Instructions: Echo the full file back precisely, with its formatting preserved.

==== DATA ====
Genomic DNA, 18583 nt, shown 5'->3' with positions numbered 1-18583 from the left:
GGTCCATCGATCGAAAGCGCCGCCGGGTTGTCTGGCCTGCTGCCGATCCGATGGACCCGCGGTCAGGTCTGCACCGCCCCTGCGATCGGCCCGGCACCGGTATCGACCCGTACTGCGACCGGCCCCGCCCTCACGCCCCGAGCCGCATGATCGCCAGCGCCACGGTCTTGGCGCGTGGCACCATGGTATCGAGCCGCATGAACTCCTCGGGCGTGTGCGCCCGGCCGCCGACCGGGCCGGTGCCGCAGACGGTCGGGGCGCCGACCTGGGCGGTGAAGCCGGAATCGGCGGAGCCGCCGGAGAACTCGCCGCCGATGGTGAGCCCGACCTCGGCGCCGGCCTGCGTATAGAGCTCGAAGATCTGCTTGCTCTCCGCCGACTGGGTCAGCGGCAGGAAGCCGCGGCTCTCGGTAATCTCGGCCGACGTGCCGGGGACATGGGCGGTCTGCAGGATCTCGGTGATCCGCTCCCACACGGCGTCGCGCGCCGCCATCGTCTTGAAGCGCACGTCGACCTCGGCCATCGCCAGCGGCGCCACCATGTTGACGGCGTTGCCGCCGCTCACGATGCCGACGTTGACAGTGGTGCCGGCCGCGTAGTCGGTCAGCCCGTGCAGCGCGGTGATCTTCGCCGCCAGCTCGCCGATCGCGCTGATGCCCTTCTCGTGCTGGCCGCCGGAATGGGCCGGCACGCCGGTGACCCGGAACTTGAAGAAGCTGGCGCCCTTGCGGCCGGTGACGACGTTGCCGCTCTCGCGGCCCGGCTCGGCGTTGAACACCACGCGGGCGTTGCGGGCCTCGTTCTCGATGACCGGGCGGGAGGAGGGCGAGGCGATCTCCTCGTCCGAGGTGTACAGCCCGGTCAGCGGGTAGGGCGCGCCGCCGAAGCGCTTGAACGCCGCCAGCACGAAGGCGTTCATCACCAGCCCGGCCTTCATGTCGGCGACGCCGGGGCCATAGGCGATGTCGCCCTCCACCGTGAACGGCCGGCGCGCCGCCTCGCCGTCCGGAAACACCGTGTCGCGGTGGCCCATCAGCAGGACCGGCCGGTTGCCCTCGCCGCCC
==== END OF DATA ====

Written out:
Genomic DNA, 18583 nt, shown 5'->3' with positions numbered 1-18583 from the left:
GGTCCATCGATCGAAAGCGCCGCCGGGTTGTCTGGCCTGCTGCCGATCCGATGGACCCGCGGTCAGGTCTGCACCGCCCCTGCGATCGGCCCGGCACCGGTATCGACCCGTACTGCGACCGGCCCCGCCCTCACGCCCCGAGCCGCATGATCGCCAGCGCCACGGTCTTGGCGCGTGGCACCATGGTATCGAGCCGCATGAACTCCTCGGGCGTGTGCGCCCGGCCGCCGACCGGGCCGGTGCCGCAGACGGTCGGGGCGCCGACCTGGGCGGTGAAGCCGGAATCGGCGGAGCCGCCGGAGAACTCGCCGCCGATGGTGAGCCCGACCTCGGCGCCGGCCTGCGTATAGAGCTCGAAGATCTGCTTGCTCTCCGCCGACTGGGTCAGCGGCAGGAAGCCGCGGCTCTCGGTAATCTCGGCCGACGTGCCGGGGACATGGGCGGTCTGCAGGATCTCGGTGATCCGCTCCCACACGGCGTCGCGCGCCGCCATCGTCTTGAAGCGCACGTCGACCTCGGCCATCGCCAGCGGCGCCACCATGTTGACGGCGTTGCCGCCGCTCACGATGCCGACGTTGACAGTGGTGCCGGCCGCGTAGTCGGTCAGCCCGTGCAGCGCGGTGATCTTCGCCGCCAGCTCGCCGATCGCGCTGATGCCCTTCTCGTGCTGGCCGCCGGAATGGGCCGGCACGCCGGTGACCCGGAACTTGAAGAAGCTGGCGCCCTTGCGGCCGGTGACGACGTTGCCGCTCTCGCGGCCCGGCTCGGCGTTGAACACCACGCGGGCGTTGCGGGCCTCGTTCTCGATGACCGGGCGGGAGGAGGGCGAGGCGATCTCCTCGTCCGAGGTGTACAGCCCGGTCAGCGGGTAGGGCGCGCCGCCGAAGCGCTTGAACGCCGCCAGCACGAAGGCGTTCATCACCAGCCCGGCCTTCATGTCGGCGACGCCGGGGCCATAGGCGATGTCGCCCTCCACCGTGAACGGCCGGCGCGCCGCCTCGCCGTCCGGAAACACCGTGTCGCGGTGGCCCATCAGCAGGACCGGCCGGTTGCCCTCGCCGCCC